The Nutri-Score is intended to help consumers quickly compare products in a category or product type.
Luisa Ita“Food” Editor
Almost half of adults are too fat! Obesity is an ever-growing problem in our society. According to the Federal Office of Public Health, around 42% of the adult population in Switzerland is overweight, of which 11% is obese, i.e. significantly overweight. Around 15% of children and young people are overweight or obese.
Being very overweight is a risk factor for cardiovascular disease, diabetes and some types of cancer. In our fast-paced world, many people blame a lack of time for healthy eating as the cause of their obesity – and that’s exactly what the Nutri-Score aims to help with.
More information on the Nutri-Score
Frozen pizza with a green “A”: how does it work?
The Nutri-Score is a color scale that is intended to make shopping easier. The idea: You should be able to understand at first glance which product is right for a balanced diet. The letters “A” through “E,” found on the front of many foods today, demonstrate how balanced a product is. But how is it that chocolate granola is suddenly rated with a green “A” and fruit yogurt with a big, fat, red “E”?
The reason is simple: the Nutri-Score is not intended to compare apples and pears, but only products of the same category or type of product with each other. In other words: if you want to buy a ready-made pizza, you can use the color coding to quickly find out which of the ready-made pizzas has the most balanced nutritional composition – that’s why even a ready-made pizza with a high calorie content pizza can have a ” A” green on the package.
Proteins and vegetables are considered “green” foods.
According to the Federal Office for Food Safety and Veterinary Affairs (BLV), the Nutri-Score is determined using a scientifically validated formula. We always take 100 grams or 100 milliliters of product. Recommended nutrients would be weighted green, while those that should be consumed in moderation would be weighted red. These are assigned to the scale: from “A” for balanced to “E” for one-sided and therefore unbalanced composition.
Foods such as nuts, fiber, proteins, legumes, vegetables and some oils are classified as green. Nutrients with high energy content, i.e. many calories, are marked in red. Sugar, salt and saturated fatty acids also fall into the red category.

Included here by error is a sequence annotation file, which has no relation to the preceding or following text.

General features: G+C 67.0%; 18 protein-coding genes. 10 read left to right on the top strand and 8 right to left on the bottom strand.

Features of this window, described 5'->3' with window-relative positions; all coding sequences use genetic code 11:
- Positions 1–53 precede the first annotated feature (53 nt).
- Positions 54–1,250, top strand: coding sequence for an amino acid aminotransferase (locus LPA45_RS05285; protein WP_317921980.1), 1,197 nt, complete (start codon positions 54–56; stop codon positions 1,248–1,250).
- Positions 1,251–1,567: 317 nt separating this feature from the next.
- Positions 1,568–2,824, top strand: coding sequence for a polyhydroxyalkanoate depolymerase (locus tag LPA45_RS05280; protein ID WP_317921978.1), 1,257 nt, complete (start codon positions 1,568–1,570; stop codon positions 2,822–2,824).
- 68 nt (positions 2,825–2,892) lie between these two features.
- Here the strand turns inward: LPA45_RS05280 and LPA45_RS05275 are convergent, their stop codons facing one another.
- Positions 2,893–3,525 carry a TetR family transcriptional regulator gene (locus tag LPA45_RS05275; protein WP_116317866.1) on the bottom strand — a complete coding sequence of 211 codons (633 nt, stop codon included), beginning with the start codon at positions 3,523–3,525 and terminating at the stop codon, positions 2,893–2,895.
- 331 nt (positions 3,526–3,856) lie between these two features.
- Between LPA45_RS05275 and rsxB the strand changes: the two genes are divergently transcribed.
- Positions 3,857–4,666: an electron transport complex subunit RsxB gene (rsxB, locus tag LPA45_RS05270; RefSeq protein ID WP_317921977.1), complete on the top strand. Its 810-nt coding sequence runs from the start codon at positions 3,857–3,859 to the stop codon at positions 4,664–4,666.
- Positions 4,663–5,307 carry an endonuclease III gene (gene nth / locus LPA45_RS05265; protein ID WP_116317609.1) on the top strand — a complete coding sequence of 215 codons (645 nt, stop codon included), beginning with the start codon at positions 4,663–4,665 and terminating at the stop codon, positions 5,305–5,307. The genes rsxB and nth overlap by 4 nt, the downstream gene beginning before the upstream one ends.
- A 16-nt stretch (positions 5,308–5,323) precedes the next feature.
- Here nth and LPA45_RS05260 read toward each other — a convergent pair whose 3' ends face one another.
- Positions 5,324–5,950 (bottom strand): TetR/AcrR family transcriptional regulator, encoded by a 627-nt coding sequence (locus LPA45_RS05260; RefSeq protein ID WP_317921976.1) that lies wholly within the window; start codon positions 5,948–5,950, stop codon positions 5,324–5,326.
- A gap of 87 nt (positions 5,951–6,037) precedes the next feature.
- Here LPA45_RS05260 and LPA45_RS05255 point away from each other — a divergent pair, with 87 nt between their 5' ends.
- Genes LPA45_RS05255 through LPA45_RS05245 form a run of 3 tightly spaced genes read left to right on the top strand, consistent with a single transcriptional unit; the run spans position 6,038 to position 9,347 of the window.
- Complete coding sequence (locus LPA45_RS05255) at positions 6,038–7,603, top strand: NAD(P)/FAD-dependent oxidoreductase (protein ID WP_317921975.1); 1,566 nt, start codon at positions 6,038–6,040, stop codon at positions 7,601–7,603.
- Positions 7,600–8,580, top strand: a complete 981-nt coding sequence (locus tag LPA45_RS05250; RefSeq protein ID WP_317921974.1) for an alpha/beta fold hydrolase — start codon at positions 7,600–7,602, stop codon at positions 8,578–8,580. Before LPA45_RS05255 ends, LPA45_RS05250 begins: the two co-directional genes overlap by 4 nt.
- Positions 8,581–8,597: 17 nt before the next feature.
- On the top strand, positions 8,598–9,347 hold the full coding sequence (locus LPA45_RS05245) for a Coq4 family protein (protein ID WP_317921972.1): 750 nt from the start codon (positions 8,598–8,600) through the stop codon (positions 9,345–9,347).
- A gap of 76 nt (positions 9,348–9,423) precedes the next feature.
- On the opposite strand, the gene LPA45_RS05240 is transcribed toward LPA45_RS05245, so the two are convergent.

Coca-Cola beats orange juice
The formula has already led to surprising results: for example, orange juice and apple juice are rated worse than Coca-Cola because the latter contains less sugar. Someone probably also became suspicious of Emmi Caffè Latte: the sweetened take-away coffees had a green label for a while, but after the media outcry this was changed. The Nutri-Score committees have finally decided that milk drinks should no longer be classified as foods, but as drinks – since their Nutri-Score is calculated differently, some latte products have slipped into the category “C” or even in the red areas «D» and «E».
«The Nutri-Score only evaluates processed foods. Products that do not have a nutritional table cannot be labeled with the Nutri-Score, for example fresh fruit and vegetables”, explains the BLV on its website. The authority underlines: even foods with a green Nutri-Score cannot be consumed without restrictions, just as a red color code should not be seen as a ban: “The label only helps you choose the healthiest one among identical products.”
The Nutri-Score is voluntary
Food labeling is done by food manufacturers; it is currently still voluntary. In 2019, the Federal Council rejected a PS politician’s motion to make color coding mandatory in Switzerland and it was eventually withdrawn in 2021.
Even if the regional government considers the prevention of non-communicable diseases an important objective of health policy and is committed to a healthy and balanced diet, it wants to keep Nutri-Score labeling – as in the rest of Europe – on a basic volunteer. The reason is the ongoing discussions on a uniform and effective system for food classification, as the Federal Council also points out in its response to the 2019 motion: “A mandatory labeling system could also lead to technical barriers to trade.”